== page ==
First Test For College Hopefuls? Decoding Financial Aid Letters | WAMU 88.5 - American University Radio
Filed Under:

First Test For College Hopefuls? Decoding Financial Aid Letters

Play associated audio

Around the country, millions of parents of prospective college freshmen are puzzling over one big question: How will we pay for college?

The first step for many families is reviewing the financial aid award letters they receive from each school. But often those letters can be confusing. Some are filled with acronyms and abbreviations, others lump scholarships and loans together. And because they're often very different, they're also difficult to compare.

Chris Reeves, a guidance counselor at Beechwood High School in Fort Mitchell, Ky., tells NPR's David Greene that he fields lots of questions from families trying to decipher their award letters. "They don't always understand that part of the financial aid package includes loans," he says.

But loans "don't really reduce your costs," explains Mark Kantrowitz, founder of the financial aid website FinAid.org and publisher of Edvisors Network. "They simply spread them out over time. ... A loan is a loan. It has to be repaid, usually with interest — which increases your costs."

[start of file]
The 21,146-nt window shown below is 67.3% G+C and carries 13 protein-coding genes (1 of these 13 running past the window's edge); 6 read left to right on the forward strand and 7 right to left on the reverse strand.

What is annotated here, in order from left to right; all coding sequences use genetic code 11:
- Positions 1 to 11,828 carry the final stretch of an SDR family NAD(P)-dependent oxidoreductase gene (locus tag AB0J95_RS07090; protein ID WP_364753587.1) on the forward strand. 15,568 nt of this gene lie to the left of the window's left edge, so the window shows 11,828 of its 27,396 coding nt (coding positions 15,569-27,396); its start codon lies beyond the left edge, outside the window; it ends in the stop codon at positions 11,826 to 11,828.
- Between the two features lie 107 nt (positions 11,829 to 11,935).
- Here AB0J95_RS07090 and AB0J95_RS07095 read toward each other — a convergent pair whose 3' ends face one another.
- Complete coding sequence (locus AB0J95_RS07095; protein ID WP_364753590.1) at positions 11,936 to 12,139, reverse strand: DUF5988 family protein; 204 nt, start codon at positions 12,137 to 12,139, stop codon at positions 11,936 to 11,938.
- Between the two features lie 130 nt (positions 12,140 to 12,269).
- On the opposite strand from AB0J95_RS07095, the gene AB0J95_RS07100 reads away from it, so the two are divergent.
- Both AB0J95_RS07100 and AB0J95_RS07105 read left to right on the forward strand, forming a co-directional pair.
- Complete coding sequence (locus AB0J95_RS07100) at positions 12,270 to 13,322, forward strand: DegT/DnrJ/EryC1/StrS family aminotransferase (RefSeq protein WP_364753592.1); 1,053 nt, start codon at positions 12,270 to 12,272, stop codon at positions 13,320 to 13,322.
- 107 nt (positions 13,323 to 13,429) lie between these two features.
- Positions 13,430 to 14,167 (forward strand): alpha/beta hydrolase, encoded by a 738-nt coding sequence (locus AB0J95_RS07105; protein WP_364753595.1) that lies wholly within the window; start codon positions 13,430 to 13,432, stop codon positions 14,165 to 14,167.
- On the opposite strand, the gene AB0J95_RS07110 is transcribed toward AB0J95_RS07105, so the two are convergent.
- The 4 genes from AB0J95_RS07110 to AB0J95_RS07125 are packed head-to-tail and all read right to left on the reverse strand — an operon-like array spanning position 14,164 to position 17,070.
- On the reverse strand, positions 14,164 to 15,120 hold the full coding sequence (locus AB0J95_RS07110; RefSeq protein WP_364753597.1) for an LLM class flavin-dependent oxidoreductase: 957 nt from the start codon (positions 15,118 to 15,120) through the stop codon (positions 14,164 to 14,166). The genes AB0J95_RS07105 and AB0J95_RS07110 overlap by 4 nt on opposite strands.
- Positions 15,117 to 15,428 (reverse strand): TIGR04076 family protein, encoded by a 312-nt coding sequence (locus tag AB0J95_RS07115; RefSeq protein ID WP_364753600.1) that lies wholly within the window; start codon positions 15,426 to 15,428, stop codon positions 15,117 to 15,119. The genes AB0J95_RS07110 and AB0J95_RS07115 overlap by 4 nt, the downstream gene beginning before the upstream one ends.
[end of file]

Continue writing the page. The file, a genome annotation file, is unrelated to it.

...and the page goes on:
While the gap between the true cost of attendance and what a family can afford is often large, Reeves says there is sometimes wiggle room with individual financial aid offices.

Just last year, he says, one student was very close to being able to afford his choice school. "So, I just said, 'I think with a little bit more, he can make it.' And they came up with $1,000 more. And the student is attending and he's happy."

Copyright 2014 NPR. To see more, visit http://www.npr.org/.

NPR

If Robots 'Speak,' Will We Listen? Novel Imagines A Future Changed By AI

As artificial intelligence alters human connection, Louisa Hall's characters wrestle with whether machines can truly feel. Some "feel they have to stand up for a robot's right to exist," Hall says.
NPR

Aphrodisiacs Can Spark Sexual Imagination, But Probably Not Libido

Going on a picnic with someone special? Make sure to pack watermelon, a food that lore says is an aphrodisiac. No food is actually scientifically linked to desire, but here's how some got that rep.
NPR

A Reopened Embassy In Havana Could Be A Boon For U.S. Businesses

When the U.S. reopens its embassy in Havana, it will increase its staff. That should mean more help for American businesses hoping to gain a foothold on the Communist island.
NPR

In A Twist, Tech Companies Are Outsourcing Computer Work To ... Humans

A new trend is sweeping the tech world: hiring real people. NPR's Arun Rath talks to Wired reporter Julia Greenberg about why tech giants are learning to trust human instinct instead of algorithms.

Leave a Comment

Help keep the conversation civil. Please refer to our Terms of Use and Code of Conduct before posting your comments.